Christmas at the Farm (and the story of the Pig Fish Jello Mold)

Cathy ZielskeCZ Life19 Comments

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Because of the Christmas Snonami of 2009, our celebration with Dan's side of the family was pushed to December 26th—Boxing Day to my Canadian friends and relatives—so we all gathered last Saturday to celebrate together.

You know you're in the right place to celebrate Christmas as you take off your boots and gaze upon the cork art image of Jesus and children.

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The boys and men were quick to get outside for some fun in the snow. (Well, the boys were a bit quicker on the "Let's go outside and play football" than the men folk. But the men folk always rise to the occasion.)

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And yes, if you think it looks like a harsh and unforgiving football climate, you would be correct. It's also the primary reason I took only two photos. I'm no fool. I will stay in with the meat and cheese platter, thank you very much, and the wood-burning fireplace.

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Yes…the ladies stay inside and stay cozy, like cousin Maria and her mama, sister Stacey.

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After the outdoor frolic and numerous egg nogs, it's time for our meal, prepared lovingly by Grandma Joanie, with carving assistance from Papa.

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Which led to perhaps the strangest of Christmas delicacies, which has since been dubbed: the Christmas Pig Fish. I present my sister in law, Deb, and her delightful if not confounding creation:

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Aside from the fact that she looks like a Farm Kitchen Food Network host, let's take a closer picture of the jello creation, shall we?

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Now I believe it's supposed to be some sort of pineapple, but all I could see was a snout and two eyes, and scales. In other words: a Christmas Jello Pig Fish.

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Seriously. This is like something you might have seen in the background in one of the hospital scenes from Jacob's Ladder or something. In other words: disturbing.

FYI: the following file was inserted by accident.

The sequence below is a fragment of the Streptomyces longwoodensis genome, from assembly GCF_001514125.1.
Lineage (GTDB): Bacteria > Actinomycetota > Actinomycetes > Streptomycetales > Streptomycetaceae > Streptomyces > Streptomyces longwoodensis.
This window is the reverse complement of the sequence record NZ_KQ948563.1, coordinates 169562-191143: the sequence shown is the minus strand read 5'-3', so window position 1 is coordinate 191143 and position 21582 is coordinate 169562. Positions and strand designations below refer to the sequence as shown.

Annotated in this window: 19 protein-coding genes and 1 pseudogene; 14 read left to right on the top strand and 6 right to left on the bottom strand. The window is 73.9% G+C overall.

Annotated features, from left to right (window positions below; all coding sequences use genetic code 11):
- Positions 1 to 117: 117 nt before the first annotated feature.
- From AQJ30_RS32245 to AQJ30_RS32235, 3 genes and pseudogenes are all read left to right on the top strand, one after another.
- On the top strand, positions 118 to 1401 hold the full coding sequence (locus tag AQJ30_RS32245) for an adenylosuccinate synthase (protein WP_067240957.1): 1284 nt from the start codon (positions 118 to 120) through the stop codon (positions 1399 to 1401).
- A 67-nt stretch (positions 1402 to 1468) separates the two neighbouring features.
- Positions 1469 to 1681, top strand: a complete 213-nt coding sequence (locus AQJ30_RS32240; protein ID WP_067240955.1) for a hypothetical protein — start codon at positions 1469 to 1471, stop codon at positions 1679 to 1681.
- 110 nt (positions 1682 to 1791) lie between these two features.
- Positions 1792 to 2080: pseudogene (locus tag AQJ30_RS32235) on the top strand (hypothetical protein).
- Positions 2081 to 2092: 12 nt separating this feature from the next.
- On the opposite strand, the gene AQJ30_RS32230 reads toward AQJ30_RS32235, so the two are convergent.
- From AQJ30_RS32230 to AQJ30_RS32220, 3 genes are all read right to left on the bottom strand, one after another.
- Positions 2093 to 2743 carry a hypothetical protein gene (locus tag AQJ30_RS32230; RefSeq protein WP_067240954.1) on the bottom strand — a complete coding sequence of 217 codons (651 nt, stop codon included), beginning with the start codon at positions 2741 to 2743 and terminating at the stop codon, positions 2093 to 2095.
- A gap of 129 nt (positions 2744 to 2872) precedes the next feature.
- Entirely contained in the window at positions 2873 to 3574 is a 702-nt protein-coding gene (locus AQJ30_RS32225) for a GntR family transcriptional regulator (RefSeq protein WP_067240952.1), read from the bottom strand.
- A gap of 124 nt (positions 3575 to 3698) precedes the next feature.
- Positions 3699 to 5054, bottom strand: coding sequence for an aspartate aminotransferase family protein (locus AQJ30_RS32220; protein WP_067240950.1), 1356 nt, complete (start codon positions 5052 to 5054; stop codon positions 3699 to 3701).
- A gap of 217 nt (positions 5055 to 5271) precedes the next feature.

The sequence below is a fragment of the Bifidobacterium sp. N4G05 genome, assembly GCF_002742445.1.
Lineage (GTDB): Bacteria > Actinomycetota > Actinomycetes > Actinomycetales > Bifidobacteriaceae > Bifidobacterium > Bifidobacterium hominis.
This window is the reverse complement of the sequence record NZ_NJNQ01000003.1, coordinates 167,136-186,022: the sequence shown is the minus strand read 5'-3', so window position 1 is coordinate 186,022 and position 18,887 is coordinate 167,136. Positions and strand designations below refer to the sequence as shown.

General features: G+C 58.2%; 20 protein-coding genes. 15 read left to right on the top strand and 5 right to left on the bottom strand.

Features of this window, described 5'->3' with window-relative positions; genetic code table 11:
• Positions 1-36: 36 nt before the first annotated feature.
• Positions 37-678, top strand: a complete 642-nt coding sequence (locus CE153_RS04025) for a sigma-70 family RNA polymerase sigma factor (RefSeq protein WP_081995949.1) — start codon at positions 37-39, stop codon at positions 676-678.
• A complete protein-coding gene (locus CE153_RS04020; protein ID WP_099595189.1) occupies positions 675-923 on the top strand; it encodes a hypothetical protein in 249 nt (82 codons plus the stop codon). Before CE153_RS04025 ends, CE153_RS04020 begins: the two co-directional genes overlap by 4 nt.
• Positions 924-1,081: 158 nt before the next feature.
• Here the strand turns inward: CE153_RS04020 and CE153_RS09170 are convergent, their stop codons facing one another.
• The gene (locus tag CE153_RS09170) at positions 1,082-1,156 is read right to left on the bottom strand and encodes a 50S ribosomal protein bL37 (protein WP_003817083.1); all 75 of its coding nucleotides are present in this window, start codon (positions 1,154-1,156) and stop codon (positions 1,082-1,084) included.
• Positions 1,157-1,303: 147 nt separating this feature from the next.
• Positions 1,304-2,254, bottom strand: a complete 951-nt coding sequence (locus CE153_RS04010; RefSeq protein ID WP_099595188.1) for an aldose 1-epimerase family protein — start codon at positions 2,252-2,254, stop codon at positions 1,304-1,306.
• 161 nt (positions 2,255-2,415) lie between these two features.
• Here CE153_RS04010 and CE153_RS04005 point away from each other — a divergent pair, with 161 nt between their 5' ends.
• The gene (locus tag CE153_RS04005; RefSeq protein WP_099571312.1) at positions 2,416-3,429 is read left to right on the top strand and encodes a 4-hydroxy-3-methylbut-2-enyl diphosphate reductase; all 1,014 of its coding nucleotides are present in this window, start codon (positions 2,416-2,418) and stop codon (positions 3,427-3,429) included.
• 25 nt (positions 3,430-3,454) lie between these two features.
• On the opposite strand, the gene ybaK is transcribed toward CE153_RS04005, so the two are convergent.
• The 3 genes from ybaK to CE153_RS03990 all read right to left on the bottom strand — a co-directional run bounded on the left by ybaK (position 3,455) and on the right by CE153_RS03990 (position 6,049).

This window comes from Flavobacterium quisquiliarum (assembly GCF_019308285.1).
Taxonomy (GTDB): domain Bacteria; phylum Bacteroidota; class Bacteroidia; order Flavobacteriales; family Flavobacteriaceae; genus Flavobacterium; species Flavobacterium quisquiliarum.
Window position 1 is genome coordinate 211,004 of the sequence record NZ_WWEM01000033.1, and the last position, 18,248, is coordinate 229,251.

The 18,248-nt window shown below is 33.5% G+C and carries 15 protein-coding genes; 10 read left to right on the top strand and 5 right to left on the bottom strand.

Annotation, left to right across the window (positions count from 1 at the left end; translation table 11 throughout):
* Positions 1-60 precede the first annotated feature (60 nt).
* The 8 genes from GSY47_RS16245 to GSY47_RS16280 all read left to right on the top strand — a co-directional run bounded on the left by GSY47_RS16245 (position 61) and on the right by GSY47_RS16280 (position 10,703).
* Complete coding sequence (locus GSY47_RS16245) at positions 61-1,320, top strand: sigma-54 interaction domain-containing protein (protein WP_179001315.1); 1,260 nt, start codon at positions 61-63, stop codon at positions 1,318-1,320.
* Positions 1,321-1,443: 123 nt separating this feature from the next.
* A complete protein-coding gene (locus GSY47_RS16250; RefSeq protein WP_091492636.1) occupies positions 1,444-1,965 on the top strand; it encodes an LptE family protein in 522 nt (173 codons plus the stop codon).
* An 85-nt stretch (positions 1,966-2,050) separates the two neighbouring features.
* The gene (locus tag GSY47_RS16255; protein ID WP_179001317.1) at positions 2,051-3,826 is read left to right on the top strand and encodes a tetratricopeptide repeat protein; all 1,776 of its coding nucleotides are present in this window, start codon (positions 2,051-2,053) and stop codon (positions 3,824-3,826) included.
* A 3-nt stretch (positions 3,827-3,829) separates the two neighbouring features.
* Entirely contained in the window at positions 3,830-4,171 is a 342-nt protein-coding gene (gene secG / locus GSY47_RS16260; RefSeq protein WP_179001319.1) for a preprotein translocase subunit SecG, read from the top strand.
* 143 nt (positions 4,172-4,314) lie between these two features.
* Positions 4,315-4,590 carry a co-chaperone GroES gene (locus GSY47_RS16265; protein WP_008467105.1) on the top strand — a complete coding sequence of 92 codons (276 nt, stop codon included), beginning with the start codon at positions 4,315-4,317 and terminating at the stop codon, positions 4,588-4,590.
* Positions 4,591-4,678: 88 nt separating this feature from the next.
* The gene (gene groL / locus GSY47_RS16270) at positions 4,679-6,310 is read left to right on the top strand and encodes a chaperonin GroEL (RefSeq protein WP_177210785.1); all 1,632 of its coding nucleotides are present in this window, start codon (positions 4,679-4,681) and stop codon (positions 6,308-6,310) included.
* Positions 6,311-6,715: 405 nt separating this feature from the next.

Despite our inability to accurately peg the creation's genus and species of origin, it was quite tasty and I truly hope the Pig Fish returns as a tradition in the Zielske family celebration.

Next up, gift opening.

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Gift opening at the farm has evolved over the years. What was once a mad, free-for-all of small children ripping paper and screaming while adults pegged each other with wadded up balls of the discarded wrappings has given way to a much more ordered, one-person-opens-a-gift-at-a-time affair, while adults peg each other with wadded up balls of discarded wrappings.

Cute teens open matching gifts…

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…and dweeb Dads make the shots so much  more magical.

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One of my favorite gift moments was when Grandma Joanie opened a gift from Cole.

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Cole made her a manger scene out of Sculpey at the urging of his sister, so Joan could add a new set to her already amazing collection.

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And after that, I put my camera down and ate every thing sweet I could get into my mouth.

Another lovely Christmas at the farm—one day late—has come and gone.

Cathy ZielskeChristmas at the Farm (and the story of the Pig Fish Jello Mold)

19 Comments on “Christmas at the Farm (and the story of the Pig Fish Jello Mold)”

  1. #10
    Joy M.

    LOL….Coming from the midwest myself, I sure miss those jello molds! Thanks for the morning giggle, Cathy.

  2. #13
    Kirsten

    Sounds perfect – love that – snownami. And Jacob’s Ladder….I don’t think I’ll ever look at red jello in quite the same way.

  3. #15
    Kelli

    Love the wall paper behind Deb.
    Pig fish makes my stomach roll.
    But Cole’s creations are awesome! We went through a sculpy stage, I even gave up my pasta maker so that my 13 yr. old could roll sculpy through it.

  4. #16
    sarah

    Thanks for sharing your family with us.
    And as for the Christmas JellO Pig Fish—
    isn’t that in some Lutheran Church Basement Woman’s cookbook or something.

    Just no lutefisk, thank you.

  5. #19
    Nancy

    Is it possible you misspelled Cole’s name on his birth certificate? I think you meant to name him Coolman…
    cause that is definitely what he is becoming.

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